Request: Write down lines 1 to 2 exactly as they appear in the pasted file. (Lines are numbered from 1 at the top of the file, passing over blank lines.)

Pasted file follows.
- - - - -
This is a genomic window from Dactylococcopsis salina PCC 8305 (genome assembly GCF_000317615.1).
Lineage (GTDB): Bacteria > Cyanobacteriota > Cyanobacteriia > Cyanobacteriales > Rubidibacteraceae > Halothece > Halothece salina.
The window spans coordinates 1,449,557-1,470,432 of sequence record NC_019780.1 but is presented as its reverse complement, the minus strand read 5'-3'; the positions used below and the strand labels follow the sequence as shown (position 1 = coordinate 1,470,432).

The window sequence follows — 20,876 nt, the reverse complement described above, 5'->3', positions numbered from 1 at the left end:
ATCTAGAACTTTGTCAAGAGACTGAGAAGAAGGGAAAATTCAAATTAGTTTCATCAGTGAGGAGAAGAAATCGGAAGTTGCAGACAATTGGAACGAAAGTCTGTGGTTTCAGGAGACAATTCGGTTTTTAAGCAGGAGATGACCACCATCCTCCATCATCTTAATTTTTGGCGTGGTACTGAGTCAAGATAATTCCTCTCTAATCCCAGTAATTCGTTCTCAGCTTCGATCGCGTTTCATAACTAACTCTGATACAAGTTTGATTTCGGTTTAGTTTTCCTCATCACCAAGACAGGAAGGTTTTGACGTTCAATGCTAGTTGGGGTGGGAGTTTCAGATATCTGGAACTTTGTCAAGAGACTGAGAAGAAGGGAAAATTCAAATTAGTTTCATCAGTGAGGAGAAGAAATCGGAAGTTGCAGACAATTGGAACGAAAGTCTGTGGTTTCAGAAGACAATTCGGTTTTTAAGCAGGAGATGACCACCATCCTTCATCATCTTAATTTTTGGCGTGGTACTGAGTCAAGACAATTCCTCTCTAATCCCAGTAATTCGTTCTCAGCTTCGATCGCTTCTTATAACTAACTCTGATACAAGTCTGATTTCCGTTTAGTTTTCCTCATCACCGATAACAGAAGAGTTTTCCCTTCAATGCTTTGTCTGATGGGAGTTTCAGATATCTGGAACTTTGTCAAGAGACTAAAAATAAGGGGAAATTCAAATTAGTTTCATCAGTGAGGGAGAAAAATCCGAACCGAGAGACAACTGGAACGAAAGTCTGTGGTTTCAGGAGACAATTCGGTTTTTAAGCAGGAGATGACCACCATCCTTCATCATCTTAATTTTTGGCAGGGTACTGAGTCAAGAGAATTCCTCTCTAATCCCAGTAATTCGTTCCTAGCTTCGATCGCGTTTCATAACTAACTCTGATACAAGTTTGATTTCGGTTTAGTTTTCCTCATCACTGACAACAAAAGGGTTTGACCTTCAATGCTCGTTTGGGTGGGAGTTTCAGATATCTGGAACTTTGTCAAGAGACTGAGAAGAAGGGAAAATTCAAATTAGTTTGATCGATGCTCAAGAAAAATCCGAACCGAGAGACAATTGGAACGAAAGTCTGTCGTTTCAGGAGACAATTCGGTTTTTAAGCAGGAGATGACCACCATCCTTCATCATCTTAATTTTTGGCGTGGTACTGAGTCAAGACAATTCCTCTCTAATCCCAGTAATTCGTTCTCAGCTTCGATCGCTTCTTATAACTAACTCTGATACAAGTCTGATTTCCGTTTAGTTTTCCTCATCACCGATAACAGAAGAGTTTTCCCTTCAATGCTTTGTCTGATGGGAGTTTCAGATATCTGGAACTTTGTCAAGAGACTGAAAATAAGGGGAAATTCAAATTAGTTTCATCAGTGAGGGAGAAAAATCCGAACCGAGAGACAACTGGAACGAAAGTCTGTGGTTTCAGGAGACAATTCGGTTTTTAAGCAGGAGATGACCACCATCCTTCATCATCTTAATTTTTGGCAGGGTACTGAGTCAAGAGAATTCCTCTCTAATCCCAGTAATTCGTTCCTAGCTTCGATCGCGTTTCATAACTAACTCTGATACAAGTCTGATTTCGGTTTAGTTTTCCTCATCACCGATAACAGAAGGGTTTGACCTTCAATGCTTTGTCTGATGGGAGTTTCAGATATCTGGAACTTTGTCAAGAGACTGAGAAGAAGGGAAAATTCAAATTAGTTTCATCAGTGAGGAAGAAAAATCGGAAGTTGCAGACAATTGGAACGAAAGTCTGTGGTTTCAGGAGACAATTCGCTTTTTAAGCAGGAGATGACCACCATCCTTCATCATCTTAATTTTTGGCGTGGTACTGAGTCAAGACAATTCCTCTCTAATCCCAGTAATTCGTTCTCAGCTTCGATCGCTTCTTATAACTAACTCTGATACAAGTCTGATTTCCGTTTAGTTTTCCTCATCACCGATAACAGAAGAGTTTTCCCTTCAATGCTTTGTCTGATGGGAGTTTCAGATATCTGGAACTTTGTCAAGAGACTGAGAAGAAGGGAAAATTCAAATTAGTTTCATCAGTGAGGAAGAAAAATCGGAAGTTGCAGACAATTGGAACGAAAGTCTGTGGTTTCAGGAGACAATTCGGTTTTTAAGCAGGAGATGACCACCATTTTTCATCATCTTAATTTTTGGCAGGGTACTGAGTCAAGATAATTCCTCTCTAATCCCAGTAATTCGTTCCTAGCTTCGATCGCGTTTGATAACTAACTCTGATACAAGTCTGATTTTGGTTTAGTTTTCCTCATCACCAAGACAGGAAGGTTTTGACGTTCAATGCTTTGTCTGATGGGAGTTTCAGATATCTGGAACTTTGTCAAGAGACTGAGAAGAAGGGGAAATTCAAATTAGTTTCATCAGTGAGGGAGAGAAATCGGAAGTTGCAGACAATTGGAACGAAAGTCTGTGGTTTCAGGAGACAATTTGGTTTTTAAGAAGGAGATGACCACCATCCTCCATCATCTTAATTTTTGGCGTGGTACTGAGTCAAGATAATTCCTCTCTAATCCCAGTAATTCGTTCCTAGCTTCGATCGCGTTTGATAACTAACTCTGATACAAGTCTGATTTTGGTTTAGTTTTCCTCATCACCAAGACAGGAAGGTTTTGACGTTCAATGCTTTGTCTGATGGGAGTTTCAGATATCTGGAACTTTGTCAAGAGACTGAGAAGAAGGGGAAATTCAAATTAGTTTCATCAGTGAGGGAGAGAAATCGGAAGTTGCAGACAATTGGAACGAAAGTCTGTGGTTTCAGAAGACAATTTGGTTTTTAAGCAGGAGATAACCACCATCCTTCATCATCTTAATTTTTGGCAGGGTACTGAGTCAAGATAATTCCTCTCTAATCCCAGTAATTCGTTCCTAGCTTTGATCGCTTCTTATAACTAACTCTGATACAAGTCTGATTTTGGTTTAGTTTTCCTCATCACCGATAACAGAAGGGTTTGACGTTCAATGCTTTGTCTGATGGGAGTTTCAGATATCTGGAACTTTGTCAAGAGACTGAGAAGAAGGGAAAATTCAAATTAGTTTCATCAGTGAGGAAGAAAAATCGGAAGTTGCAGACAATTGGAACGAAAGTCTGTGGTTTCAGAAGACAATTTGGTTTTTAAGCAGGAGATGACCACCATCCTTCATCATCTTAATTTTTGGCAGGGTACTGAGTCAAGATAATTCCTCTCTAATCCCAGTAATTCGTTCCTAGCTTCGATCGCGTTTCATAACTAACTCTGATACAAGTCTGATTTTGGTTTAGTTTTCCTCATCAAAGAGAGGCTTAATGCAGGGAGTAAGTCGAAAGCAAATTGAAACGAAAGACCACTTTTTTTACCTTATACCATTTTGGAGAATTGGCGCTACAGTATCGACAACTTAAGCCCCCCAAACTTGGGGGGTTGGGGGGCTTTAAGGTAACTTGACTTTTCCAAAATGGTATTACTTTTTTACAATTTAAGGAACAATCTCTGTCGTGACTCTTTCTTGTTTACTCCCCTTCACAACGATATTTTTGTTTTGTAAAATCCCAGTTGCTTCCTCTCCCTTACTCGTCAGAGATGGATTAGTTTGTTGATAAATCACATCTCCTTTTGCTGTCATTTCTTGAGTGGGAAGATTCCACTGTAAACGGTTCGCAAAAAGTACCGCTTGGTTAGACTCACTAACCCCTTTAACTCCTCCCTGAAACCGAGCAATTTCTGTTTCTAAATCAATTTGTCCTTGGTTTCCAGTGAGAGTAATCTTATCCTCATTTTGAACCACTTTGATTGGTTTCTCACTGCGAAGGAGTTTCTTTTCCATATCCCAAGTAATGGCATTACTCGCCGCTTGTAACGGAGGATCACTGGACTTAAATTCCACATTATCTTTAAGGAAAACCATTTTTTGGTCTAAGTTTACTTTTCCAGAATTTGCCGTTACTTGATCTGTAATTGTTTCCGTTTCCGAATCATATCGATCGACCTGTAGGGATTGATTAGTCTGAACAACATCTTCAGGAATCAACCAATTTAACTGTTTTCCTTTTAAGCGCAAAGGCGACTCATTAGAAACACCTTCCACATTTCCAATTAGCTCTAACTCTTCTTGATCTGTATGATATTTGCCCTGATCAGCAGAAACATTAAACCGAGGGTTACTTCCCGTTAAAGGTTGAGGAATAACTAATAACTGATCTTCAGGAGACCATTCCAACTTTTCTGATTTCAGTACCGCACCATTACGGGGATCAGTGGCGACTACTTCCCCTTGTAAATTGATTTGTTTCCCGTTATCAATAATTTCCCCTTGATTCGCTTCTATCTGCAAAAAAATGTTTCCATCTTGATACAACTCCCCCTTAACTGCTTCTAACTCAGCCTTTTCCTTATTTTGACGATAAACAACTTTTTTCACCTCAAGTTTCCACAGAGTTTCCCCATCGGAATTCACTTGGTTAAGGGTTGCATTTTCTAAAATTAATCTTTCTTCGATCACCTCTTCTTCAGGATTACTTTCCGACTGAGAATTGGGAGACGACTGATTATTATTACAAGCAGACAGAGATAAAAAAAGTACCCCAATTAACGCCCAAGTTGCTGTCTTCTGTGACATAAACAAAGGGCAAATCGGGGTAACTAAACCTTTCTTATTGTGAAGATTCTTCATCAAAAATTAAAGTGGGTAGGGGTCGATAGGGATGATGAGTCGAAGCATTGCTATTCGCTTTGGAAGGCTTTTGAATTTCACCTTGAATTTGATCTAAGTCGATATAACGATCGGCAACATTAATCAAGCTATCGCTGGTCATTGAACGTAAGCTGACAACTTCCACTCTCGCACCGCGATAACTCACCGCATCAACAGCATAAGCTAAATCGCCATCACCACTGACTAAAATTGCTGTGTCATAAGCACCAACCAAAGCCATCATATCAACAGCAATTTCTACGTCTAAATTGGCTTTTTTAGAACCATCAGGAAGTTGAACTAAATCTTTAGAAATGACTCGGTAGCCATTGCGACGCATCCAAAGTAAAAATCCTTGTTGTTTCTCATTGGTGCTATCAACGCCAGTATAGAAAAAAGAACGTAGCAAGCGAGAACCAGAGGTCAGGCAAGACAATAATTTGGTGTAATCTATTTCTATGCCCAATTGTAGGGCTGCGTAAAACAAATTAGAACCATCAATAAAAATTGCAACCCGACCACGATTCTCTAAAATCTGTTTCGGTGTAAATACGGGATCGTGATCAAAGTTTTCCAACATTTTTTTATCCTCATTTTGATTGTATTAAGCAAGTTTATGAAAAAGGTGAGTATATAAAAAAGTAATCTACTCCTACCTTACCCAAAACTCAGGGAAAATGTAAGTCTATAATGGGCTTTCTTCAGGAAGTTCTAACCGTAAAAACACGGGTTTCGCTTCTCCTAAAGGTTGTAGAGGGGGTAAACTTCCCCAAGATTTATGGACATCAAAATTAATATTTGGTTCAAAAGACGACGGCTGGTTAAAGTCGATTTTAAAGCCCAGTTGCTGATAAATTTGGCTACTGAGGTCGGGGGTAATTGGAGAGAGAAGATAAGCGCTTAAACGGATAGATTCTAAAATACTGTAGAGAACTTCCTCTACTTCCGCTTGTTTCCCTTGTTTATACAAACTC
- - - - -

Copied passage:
This is a genomic window from Dactylococcopsis salina PCC 8305 (genome assembly GCF_000317615.1).
Lineage (GTDB): Bacteria > Cyanobacteriota > Cyanobacteriia > Cyanobacteriales > Rubidibacteraceae > Halothece > Halothece salina.